Plot: What’s it about?
For Samantha Darko (Daveigh Chase), it has been seven years since the death of her brother, Donnie. She has never been able to cope well with the loss and her life has kind of stalled, but she decides a change of locale might kick start her life. She is moving from Virginia to California, with her friend Corey (Briana Evigan) in tow. The trip starts off well, but when the friends cross into Utah, car trouble strikes. Now the two find themselves in a small town called Conejo Springs, where things really start to collapse around poor Samantha. A local windmill is struck by a meteorite, but that is just how it all begins. As she struggles to process the loss of her brother, Sam also has to deal with her feelings of alienation and like her brother, dark visions. But will she share her brother’s fate, or will Samantha’s path be a much different one?
There was quite a backlash from fans of Donnie Darko when a sequel was announced, but given the trend of nonstop remakes and sequels, this shouldn’t be a surprise. Donnie Darko was a cult hit and a solid movie, though one that lost its shine for me when viewed multiple times. Now we have a tale about Donnie’s little sister Samantha, played by Daveigh Chase, who reprises her role from the first picture. So how does little sister’s adventure stack up? I hope the filmmakers at least tried, but in the end this is a rushed, sloppy sequel pushed out to sap cash and little else. This does nothing to advance the storyline, never tries to break new ground, instead this is just bland, poorly crafted cinema. With little participation from folks involved in the original, the writing has to tip-toe around things and the basic creative element falls flat as well. This is not just a bad sequel, S. Darko is a bad movie and one that doesn’t even deserve to be rented.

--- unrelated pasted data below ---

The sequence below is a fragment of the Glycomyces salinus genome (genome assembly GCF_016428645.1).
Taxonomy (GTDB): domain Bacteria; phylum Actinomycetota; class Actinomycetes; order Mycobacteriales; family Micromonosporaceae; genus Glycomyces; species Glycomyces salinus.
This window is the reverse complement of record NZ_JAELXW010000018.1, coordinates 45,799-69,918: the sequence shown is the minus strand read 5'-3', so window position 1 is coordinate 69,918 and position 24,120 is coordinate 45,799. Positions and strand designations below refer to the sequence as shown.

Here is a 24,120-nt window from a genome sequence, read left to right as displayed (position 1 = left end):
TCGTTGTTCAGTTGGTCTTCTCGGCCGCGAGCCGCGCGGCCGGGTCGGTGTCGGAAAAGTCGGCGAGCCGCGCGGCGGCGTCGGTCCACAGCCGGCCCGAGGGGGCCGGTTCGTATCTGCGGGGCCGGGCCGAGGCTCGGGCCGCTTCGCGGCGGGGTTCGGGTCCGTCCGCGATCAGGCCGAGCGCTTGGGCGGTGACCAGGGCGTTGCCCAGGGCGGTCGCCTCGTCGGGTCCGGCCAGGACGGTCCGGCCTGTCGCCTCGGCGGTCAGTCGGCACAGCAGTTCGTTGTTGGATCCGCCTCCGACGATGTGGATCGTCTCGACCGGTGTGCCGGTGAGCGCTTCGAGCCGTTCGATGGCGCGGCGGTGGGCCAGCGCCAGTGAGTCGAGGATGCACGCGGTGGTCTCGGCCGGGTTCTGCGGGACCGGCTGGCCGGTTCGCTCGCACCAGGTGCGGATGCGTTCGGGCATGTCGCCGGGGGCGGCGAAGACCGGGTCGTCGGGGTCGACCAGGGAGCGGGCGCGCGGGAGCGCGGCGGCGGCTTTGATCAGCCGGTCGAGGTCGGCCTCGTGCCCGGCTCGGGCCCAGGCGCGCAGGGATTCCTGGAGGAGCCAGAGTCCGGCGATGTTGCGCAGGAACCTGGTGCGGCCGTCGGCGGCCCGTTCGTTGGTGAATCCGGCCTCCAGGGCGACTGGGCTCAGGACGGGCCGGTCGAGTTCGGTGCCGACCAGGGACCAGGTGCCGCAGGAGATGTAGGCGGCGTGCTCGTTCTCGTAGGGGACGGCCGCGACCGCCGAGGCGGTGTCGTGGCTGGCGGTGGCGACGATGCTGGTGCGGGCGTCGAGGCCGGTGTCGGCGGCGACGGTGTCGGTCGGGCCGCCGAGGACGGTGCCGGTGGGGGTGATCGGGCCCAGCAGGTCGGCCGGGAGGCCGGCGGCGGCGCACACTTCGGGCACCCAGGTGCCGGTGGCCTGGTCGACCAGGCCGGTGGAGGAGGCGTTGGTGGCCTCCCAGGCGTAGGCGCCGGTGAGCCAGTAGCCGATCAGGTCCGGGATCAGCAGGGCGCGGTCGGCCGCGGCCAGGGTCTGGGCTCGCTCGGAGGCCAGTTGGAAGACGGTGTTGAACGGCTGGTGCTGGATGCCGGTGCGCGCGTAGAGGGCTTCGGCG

Video: How does it look?
S. Darko is presented in 1.78:1 anamorphic widescreen. The movie sucks, but this transfer is great. The visuals really shine, with a clean print and rock solid depth. Some scenes even that wonderful three dimensional sparkle, though not all show off that level of detail. The colors look good too, especially in a couple scenes where the hues really ramp up, while contrast is consistent at all times here. This is simply an impressive visual effort, great work.
Audio: How does it sound?
The audio keeps pace with the visuals, thanks to a dynamic DTS HD 5.1 option. This track has some of the best bass I’ve heard from recent releases, deep and loaded with impact. Not just here and there either, but a consistent barrage of bass that really adds some power to the mix. The surrounds are well used, but the material doesn’t demand intense presence. So the surrounds chime in when needed, then retreat a little. No issues with dialogue to mention either, this is one great soundtrack. This disc also includes a French language track, as well as subtitles in English, Spanish, and French.
Supplements: What are the extras?
An audio commentary has the director, writer, and cinematographer, all of whom are quite talkative. The track tends to be technical in focus, but there are some lighter moments as well. I did want to hear more about why the sequel was sparked, but that isn’t really covered here. This disc also includes two promotional featurettes, as well as some deleted scenes,